2015 water lily calendar - front cover
2015 water lily calendar – front cover

Buy this 2015 12-month calendar – BEES AND OTHER INSECTS  – VIEW individual photos in a large slideshow

2015 bee and insect calendar - front cover
2015 bee and insect calendar – front cover

Buy this 2015 12-month calendar – FLOWERS AND BLOOMS  – VIEW individual photos in a large slideshow

2015 flower and bloom calendar - front cover
2015 flower and bloom calendar – front cover

Buy this 2015 12-month calendar – WATER IN SAN DIEGO  – VIEW individual photos in a large slideshow

2015 water in San Diego calendar - front cover
2015 water in San Diego calendar – front cover

How to save 50% on my 2015 photo calendars this week

Happy Thanksgiving week!

My 2015 nature photography calendars are available for sale and this week you can save 50% off by using code ZWEEKOFDEALS at checkout in my Zazzle store.

You can choose from five different nature themes: a year in Southern California, bees and other insectswater lilies, flowers and blooms, and water. These 2015 photo calendars make a unique Thanksgiving or holiday gift to give a teacher, a friend, a colleague, or a family member. All calendars are made to order in the USA so you support the US economy with your purchase. I thank you for your purchase and your support.

Click on the calendar links below to purchase the calendars of your choice. Thank you very much for your purchase and your support. 

Buy this 2015 12-month calendar – A YEAR IN SOUTHERN CALIFORNIA – VIEW individual photos in a large slideshow

2015 San Diego calendar - front cover
2015 San Diego calendar – front cover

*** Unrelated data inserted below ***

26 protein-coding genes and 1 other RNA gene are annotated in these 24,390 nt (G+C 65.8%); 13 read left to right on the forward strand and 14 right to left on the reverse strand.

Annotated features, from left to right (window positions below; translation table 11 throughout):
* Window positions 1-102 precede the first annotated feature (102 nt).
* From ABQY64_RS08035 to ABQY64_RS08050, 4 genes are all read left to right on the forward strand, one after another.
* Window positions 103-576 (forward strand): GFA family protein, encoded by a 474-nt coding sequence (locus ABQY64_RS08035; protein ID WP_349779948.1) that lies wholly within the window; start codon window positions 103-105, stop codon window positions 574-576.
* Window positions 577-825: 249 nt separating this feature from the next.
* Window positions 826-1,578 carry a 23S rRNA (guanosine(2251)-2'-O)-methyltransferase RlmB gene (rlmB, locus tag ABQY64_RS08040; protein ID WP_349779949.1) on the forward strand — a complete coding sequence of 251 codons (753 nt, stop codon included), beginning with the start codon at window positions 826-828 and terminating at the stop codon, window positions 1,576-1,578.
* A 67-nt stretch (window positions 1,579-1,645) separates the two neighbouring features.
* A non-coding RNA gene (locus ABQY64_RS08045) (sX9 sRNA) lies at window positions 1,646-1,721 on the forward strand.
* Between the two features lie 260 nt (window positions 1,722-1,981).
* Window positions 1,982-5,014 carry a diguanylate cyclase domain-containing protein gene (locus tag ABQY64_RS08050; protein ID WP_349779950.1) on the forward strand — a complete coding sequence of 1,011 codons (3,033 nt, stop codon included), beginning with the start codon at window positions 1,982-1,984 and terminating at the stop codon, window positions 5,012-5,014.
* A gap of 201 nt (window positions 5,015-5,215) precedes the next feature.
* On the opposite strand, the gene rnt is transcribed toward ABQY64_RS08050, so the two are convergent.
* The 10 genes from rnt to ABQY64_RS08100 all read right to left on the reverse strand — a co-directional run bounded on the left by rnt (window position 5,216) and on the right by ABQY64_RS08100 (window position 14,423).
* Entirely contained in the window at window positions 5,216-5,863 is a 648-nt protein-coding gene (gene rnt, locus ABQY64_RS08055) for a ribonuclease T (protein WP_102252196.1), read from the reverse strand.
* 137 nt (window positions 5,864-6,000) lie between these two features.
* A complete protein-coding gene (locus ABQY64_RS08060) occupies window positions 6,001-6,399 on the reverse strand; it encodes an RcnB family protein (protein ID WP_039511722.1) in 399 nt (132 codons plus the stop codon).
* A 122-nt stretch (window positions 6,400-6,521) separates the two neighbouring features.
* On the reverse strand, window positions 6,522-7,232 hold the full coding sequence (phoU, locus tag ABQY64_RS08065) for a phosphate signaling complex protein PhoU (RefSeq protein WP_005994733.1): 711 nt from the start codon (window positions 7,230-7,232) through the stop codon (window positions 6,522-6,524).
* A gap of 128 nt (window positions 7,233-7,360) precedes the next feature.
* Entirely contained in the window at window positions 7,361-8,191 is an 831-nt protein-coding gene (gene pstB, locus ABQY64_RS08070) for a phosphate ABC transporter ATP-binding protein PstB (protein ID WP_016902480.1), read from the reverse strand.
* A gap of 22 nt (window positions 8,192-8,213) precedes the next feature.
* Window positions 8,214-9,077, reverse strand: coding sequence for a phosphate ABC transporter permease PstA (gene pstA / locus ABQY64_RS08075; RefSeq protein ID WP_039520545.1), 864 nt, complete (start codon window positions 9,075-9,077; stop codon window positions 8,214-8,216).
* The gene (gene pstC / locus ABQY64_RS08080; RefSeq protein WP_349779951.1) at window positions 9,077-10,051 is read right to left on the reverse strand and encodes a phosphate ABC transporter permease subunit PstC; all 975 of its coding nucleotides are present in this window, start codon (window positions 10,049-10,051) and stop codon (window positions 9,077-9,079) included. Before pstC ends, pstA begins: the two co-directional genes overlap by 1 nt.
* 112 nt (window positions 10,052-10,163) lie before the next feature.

Buy this 2015 12-month calendar – WATER LILIES  – VIEW individual photos in a large slideshow

2015 water lily calendar - front cover
2015 water lily calendar – front cover

Buy this 2015 12-month calendar – BEES AND OTHER INSECTS  – VIEW individual photos in a large slideshow

2015 bee and insect calendar - front cover
2015 bee and insect calendar – front cover

Buy this 2015 12-month calendar – FLOWERS AND BLOOMS  – VIEW individual photos in a large slideshow

2015 flower and bloom calendar - front cover
2015 flower and bloom calendar – front cover

Buy this 2015 12-month calendar – WATER IN SAN DIEGO  – VIEW individual photos in a large slideshow

2015 water in San Diego calendar - front cover
2015 water in San Diego calendar – front cover

Tiger swallowtail butterfly (Papilio glaucus)

I want to start by reminding you that my 2015 nature photography calendars are available for saleIf you’re looking for a unique Thanksgiving or holiday gift to give a teacher, a friend, a colleague, or a family member, this is a great choice. I thank you for your purchase and your support.

You can click on each photo below for a larger view. If you like what you see, I encourage you to subscribe so you can enjoy the new photos I post a few times a week.